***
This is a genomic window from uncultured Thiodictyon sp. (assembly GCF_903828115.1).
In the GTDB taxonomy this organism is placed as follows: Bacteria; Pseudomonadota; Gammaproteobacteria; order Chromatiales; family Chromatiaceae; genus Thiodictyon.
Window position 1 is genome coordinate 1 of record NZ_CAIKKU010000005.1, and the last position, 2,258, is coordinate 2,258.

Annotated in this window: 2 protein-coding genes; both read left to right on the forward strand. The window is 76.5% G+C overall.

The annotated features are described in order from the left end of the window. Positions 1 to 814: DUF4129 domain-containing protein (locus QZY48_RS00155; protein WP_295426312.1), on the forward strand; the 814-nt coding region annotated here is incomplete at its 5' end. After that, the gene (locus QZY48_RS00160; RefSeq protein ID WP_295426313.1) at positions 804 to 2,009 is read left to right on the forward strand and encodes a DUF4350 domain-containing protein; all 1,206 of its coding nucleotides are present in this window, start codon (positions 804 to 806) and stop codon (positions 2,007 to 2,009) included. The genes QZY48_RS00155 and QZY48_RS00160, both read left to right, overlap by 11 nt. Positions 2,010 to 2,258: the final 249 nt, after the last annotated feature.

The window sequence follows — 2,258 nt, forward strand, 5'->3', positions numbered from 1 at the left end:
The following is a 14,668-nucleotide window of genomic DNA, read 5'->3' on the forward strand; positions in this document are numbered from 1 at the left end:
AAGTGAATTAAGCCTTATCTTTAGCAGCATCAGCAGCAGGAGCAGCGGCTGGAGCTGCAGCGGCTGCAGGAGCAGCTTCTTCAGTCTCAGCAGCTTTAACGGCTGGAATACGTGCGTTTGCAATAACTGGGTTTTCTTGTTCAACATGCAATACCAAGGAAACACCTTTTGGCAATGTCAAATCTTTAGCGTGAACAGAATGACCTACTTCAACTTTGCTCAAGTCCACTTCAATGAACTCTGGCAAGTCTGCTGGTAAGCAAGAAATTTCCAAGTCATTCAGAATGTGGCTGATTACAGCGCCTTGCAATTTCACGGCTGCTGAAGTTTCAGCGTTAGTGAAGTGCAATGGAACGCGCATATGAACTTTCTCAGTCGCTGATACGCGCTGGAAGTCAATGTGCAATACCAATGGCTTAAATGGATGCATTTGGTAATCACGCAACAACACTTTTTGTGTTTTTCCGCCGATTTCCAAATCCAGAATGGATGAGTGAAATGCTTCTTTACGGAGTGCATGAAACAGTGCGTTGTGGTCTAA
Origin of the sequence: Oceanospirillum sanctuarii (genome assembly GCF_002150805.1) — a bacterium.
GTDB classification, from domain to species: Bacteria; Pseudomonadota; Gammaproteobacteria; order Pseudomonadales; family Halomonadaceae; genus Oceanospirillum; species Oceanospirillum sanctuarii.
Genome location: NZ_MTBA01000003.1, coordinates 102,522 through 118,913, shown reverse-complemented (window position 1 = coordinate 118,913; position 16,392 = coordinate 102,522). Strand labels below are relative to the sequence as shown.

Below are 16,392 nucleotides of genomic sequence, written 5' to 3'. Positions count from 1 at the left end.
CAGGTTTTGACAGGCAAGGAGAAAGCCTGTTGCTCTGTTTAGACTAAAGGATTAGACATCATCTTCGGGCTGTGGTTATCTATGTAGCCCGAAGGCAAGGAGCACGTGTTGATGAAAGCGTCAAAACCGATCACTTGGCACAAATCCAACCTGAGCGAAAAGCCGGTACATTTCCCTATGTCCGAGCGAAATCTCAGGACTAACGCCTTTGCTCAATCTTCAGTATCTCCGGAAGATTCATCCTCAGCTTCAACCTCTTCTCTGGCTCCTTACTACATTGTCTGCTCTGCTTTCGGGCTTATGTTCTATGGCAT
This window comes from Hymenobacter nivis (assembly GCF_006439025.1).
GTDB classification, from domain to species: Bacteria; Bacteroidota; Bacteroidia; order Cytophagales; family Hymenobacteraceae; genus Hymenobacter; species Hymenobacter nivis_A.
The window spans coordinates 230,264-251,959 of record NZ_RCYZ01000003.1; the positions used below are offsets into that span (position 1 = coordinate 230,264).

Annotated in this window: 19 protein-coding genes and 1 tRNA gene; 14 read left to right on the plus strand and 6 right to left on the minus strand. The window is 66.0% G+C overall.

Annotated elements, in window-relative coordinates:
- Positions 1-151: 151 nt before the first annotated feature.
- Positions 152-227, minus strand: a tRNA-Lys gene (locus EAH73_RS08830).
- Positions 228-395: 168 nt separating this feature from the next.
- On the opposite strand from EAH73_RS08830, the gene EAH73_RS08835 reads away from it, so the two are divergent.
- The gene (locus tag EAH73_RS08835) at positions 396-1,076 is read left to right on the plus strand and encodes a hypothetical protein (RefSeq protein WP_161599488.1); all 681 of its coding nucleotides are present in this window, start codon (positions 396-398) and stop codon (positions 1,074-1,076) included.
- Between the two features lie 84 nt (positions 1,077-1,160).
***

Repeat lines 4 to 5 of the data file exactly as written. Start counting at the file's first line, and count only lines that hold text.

Annotated in this window: 2 protein-coding genes; both read left to right on the forward strand. The window is 76.5% G+C overall.

The annotated features are described in order from the left end of the window. Positions 1 to 814: DUF4129 domain-containing protein (locus QZY48_RS00155; protein WP_295426312.1), on the forward strand; the 814-nt coding region annotated here is incomplete at its 5' end. After that, the gene (locus QZY48_RS00160; RefSeq protein ID WP_295426313.1) at positions 804 to 2,009 is read left to right on the forward strand and encodes a DUF4350 domain-containing protein; all 1,206 of its coding nucleotides are present in this window, start codon (positions 804 to 806) and stop codon (positions 2,007 to 2,009) included. The genes QZY48_RS00155 and QZY48_RS00160, both read left to right, overlap by 11 nt. Positions 2,010 to 2,258: the final 249 nt, after the last annotated feature.